Recreational vehicles present alternatives to tent camping, hotels and cabins for short and long getaways. But an RV is also a significant up-front investment. For many, buying an RV means taking out a loan to do so. There are several loan options to consider before choosing one that gives you the vehicle and financing combination that you want.
The loan rates available to you will depend on what type of RV you're considering. Major banks offer RV loans at reasonable rates, but the percentage you pay in interest will depend on whether your vehicle is new or used, and whether you buy from a dealer or a private party. Expect to get the best rate if you buy a new RV, with a warranty, from a dealer. Loans for buying from a private party will cost you the most in interest, though they may require you to borrow less principal for a similar RV.
RV dealers offer financing on their expensive products just like auto dealers. In-house financing is usually through an affiliated lender, but you can submit your loan application directly through the dealer as part of the negotiations. Dealer financing may qualify you for special discounts or purchase terms, so ask the dealer how financing will affect the final price. Compared to car dealer loans, RV loans though dealers are more difficult to obtain and will require more personal financial information to process.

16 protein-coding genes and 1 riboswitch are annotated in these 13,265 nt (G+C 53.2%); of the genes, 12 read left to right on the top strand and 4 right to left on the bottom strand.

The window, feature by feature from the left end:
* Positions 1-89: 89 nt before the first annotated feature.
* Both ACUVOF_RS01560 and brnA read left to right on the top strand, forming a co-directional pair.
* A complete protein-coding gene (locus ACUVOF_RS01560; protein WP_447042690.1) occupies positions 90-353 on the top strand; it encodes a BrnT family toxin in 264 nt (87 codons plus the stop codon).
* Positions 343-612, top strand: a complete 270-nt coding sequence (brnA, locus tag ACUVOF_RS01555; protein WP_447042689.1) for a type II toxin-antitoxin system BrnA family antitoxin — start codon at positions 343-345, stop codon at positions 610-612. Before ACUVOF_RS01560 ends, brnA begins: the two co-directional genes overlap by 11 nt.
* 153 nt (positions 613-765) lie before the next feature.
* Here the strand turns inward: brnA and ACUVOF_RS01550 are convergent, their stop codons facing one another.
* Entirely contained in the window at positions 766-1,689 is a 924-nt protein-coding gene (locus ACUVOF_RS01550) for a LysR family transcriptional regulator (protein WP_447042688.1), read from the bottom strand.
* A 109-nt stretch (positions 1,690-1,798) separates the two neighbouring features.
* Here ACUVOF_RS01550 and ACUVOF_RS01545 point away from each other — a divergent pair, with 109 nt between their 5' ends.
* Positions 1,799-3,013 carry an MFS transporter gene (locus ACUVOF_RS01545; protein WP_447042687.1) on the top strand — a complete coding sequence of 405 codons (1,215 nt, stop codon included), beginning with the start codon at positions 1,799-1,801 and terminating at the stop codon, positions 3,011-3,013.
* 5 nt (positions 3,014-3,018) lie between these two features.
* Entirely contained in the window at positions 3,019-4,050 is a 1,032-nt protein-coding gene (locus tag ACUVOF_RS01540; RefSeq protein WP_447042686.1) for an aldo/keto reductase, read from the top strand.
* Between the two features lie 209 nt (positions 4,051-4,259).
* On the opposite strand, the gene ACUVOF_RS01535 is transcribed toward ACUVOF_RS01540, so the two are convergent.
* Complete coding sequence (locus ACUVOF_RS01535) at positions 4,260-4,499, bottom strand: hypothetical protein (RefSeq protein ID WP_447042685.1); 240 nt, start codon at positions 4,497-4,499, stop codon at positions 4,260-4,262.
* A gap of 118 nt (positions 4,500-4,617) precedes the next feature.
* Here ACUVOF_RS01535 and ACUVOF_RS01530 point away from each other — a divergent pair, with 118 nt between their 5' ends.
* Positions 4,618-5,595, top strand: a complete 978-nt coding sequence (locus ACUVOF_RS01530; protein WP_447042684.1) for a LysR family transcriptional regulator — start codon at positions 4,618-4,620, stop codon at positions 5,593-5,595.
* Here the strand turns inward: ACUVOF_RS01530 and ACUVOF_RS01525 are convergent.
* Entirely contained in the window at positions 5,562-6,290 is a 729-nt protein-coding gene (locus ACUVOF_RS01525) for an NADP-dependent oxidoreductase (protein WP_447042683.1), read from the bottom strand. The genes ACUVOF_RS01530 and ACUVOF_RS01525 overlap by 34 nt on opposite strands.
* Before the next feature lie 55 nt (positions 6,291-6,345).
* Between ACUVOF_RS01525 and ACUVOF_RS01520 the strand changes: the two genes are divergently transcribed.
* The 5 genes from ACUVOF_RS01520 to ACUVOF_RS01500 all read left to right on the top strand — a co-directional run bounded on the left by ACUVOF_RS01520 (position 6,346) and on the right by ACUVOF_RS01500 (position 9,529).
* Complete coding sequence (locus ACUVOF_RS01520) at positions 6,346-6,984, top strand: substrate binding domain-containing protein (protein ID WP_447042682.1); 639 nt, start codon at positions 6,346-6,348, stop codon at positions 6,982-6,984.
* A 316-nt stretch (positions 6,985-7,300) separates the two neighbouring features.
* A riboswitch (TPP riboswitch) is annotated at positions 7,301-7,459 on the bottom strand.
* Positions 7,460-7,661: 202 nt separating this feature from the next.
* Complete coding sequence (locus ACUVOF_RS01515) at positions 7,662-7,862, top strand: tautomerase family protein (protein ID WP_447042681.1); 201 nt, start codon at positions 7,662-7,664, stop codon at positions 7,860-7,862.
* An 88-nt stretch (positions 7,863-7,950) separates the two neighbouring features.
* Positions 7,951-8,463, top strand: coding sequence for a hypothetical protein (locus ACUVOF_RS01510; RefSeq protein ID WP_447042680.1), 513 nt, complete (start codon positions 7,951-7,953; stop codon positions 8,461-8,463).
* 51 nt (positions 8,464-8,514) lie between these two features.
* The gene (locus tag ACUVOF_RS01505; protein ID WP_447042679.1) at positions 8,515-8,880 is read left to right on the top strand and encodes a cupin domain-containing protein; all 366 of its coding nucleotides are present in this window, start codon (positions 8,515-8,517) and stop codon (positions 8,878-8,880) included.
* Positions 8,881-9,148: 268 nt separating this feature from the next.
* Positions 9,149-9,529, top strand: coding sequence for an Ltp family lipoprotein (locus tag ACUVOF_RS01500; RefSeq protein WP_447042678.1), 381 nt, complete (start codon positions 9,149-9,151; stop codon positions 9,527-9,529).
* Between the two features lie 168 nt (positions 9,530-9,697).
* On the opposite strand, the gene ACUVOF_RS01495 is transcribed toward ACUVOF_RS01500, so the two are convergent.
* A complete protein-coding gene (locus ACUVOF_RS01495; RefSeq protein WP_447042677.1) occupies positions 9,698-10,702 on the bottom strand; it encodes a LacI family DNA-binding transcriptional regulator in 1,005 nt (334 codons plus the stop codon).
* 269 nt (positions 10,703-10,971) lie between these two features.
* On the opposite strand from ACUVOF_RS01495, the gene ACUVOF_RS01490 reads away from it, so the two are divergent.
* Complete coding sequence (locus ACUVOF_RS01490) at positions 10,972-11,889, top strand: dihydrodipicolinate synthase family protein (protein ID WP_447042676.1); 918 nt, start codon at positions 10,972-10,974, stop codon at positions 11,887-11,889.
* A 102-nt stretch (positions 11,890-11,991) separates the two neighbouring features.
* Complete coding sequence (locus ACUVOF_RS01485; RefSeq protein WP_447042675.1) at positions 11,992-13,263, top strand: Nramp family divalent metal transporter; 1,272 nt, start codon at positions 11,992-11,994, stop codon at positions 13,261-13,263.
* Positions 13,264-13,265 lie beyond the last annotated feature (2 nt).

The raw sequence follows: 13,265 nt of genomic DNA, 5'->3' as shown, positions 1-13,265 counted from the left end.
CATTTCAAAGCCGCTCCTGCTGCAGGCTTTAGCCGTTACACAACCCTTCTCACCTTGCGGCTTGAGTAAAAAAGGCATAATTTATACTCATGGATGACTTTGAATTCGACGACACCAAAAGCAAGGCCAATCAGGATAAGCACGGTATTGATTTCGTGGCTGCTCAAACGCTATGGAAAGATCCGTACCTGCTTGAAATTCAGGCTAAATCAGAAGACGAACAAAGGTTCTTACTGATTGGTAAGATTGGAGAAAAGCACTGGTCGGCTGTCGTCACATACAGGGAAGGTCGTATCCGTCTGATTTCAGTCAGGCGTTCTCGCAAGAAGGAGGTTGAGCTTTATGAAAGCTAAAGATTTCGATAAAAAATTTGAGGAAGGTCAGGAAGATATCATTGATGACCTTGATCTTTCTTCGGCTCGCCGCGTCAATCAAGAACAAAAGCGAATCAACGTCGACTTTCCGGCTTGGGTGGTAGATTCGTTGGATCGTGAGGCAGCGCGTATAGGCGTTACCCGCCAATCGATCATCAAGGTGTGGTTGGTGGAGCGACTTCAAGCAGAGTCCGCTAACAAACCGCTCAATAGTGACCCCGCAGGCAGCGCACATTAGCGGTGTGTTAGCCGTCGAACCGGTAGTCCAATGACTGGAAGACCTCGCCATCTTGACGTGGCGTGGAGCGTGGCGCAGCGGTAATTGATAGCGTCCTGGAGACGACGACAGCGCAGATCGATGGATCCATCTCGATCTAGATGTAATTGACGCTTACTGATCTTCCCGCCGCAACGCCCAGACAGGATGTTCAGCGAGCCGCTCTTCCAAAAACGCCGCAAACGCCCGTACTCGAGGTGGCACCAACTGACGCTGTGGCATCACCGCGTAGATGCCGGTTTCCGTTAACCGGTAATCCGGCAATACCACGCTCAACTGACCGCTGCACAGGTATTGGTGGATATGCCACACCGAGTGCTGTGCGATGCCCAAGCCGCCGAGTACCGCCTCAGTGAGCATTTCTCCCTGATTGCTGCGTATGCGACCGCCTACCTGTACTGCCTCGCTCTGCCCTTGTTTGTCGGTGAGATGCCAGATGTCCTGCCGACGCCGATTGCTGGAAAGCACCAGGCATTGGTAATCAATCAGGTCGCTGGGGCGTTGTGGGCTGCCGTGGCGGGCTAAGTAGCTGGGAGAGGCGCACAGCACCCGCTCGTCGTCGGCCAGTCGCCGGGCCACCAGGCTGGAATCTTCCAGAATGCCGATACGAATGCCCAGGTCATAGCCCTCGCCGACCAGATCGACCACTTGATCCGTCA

Third Party Loans
Compare dealer loan rates and terms to those offered by credit unions, banks and independent lenders in your area. While the dealer's loan may be the most convenient to set up, it might cost significantly more over the life of the loan, even if the interest rate is only slightly higher. Your credit score will go a long way towards determining your RV loan rates. If your credit score is low, consider waiting for it to improve before taking on new debt. The higher score will also translate to a lower rate, saving you money over the life of the loan.
Refinancing is available for RV loans just as it is for mortgages and other loans. Refinance rates are different from the rates you'd pay on a new loan, and banks may be willing to negotiate to refinance and draw you away from another lender. RVs with high sticker prices may also qualify for special loans. For example, in 2013 Bank of America offered RV loans at 2.99 percent when the loan amount was over $150,000, compared to other RV loans that were above 4 percent when amounts were lower.